Public consultations to begin for £1bn Manchester regeneration

Manchester City Council and development partners Far East Consortium (FEC) have invited the public to a series of consultations across the city to discuss The Northern Gateway, which is one of the largest regeneration projects currently proposed in the UK.

The project will transform north Manchester from Angel Meadows to Queens Park – including Collyhurst, New Cross and the Lower Irk Valley, and involve the creation of seven new and emerging neighbourhoods each connected through ‘high-quality green spaces and public squares that will celebrate the existing heritage architecture.’

Three thousand of the 15,000 new homes will be ‘affordable,’ and the council have promised improved transport infrastructure and enhanced walking and cycling routes.

Six drop-in events are planned across the Northern Gateway area through August and September:

● Wednesday 15 August from 11am to 3:30pm at Yes Community Centre, 35-39 Southchurch Parade, Collyhurst, M40 7GE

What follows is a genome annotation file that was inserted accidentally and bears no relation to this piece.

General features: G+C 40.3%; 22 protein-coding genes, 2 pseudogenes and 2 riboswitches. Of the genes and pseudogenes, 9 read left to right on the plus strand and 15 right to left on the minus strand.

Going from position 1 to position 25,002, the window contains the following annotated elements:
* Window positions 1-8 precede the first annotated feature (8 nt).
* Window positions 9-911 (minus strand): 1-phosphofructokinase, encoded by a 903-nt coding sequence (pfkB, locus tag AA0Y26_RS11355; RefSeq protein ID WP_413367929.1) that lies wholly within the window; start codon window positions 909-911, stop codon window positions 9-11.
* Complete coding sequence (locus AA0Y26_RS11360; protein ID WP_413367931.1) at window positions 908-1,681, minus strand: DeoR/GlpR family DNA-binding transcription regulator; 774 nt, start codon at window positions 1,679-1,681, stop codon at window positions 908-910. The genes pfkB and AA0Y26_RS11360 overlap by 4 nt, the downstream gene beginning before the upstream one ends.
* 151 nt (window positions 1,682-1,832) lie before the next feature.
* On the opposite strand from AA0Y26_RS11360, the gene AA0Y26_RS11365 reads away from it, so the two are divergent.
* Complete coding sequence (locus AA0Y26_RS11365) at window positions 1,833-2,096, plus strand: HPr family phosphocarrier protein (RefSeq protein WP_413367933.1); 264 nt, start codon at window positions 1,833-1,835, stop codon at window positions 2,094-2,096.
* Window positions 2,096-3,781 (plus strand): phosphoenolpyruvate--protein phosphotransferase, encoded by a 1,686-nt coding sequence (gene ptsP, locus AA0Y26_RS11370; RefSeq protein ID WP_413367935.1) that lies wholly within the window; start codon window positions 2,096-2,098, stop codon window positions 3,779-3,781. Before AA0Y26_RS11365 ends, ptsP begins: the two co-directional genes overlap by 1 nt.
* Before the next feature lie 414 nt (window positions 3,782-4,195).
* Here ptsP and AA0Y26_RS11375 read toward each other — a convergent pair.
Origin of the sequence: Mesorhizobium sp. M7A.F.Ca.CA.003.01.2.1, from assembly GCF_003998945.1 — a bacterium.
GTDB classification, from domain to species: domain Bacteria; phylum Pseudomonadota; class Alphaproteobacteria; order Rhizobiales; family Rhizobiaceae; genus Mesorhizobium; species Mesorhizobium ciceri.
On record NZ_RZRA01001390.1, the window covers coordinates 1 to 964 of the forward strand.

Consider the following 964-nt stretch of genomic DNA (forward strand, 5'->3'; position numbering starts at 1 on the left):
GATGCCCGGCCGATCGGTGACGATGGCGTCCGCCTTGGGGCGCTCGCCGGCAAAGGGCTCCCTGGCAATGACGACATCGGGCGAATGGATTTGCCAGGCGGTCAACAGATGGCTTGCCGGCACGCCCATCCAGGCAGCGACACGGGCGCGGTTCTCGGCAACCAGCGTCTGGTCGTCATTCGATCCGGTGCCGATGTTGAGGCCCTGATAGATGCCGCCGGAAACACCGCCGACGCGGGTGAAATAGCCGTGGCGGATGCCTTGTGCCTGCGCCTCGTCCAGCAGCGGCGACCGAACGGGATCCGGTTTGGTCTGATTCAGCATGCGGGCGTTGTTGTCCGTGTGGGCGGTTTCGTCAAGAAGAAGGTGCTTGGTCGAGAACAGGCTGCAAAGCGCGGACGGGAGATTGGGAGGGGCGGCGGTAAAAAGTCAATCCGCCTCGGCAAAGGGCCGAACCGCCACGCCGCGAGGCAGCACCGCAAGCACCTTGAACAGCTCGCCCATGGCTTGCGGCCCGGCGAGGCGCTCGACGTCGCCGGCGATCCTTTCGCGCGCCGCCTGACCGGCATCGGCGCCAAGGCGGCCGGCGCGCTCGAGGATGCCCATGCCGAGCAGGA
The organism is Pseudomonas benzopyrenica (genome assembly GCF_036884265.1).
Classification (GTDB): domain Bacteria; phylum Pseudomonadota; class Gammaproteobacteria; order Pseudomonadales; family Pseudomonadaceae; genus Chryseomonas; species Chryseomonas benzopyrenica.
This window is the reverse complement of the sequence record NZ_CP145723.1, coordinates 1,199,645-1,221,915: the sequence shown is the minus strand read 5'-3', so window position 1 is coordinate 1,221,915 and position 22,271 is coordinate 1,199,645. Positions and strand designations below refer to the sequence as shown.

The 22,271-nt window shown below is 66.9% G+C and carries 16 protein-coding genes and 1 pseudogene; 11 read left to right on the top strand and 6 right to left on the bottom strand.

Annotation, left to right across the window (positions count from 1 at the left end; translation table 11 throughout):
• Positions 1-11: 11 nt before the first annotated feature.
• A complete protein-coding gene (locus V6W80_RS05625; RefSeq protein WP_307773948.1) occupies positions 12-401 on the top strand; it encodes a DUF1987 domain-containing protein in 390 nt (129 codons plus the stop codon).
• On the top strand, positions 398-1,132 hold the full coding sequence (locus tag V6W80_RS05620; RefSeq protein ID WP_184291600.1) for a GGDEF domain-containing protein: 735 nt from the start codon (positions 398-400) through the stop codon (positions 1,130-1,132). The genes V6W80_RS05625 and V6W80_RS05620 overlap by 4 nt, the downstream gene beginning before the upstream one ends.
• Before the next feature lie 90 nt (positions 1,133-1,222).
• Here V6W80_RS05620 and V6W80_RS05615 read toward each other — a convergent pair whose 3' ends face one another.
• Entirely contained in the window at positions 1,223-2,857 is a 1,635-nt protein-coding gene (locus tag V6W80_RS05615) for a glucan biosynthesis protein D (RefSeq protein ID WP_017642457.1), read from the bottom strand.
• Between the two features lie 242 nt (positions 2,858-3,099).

● Thursday 16 August from 2:30pm to 7pm at PLANT @ NOMA, Redfern Building, Dantzic Street, Manchester, M4 4AH

● Wednesday 22 August from 2:30pm to 7:30pm at Church of the Saviour, Eggington Street, Collyhurst, Manchester, M40 7RN

● Tuesday 4 September from 2:30pm to 7pm at Abbott Community Primary School, Livesey Street, Manchester, M40 7PR

● Wednesday 5 September from 11am to 4pm at The Federation, Federation House, 2 Federation Street, Manchester, M4 4BF

● Thursday 6 September from 11am to 4pm at Aldbourne Close Retirement Scheme, 20 Aldbourne Close, Collyhurst, M40 8NE

Cllr Suzanne Richards, Manchester City Council’s executive member for housing and regeneration, said: ‘We want to be incredibly ambitious with the Northern Gateway project.

‘This is a once-in-a-generation opportunity to bring a transformational regeneration programme to north Manchester.

‘It is vital that local residents are central to shaping the vision for the area and that is why we want to ensure Manchester people are brought into the conversation at this early stage, to get feedback from the people who live in the area and the city.’

Tom Fenton, project director at FEC, added: ‘FEC is genuinely proud of its proposals and its shared vision with the city council to deliver a once-in-a-lifetime transformation of north Manchester for current and future generations.

‘We share the council’s desire to inform and involve as many people as possible and would encourage those who live and work in the areas involved to make their views known by joining us at the public consultation events.’


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